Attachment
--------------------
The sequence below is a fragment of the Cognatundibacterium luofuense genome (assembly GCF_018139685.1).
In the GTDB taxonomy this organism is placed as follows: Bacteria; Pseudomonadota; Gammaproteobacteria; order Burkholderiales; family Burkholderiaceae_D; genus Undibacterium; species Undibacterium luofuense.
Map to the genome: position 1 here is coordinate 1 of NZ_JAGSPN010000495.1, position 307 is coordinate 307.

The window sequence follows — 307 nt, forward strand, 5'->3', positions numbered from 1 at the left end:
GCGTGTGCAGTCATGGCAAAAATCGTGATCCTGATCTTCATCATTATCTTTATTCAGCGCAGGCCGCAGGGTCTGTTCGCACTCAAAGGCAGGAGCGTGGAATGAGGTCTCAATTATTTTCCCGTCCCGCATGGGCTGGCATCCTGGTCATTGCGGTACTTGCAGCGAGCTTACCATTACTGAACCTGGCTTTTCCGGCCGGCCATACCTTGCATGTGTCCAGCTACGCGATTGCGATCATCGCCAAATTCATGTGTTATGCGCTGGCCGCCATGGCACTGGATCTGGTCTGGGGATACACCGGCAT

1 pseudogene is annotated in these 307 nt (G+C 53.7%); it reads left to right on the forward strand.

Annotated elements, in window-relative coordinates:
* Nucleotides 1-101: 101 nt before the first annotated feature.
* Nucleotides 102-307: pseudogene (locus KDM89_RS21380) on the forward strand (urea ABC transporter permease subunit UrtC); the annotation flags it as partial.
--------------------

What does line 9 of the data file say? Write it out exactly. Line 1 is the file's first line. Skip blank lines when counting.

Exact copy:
* Nucleotides 102-307: pseudogene (locus KDM89_RS21380) on the forward strand (urea ABC transporter permease subunit UrtC); the annotation flags it as partial.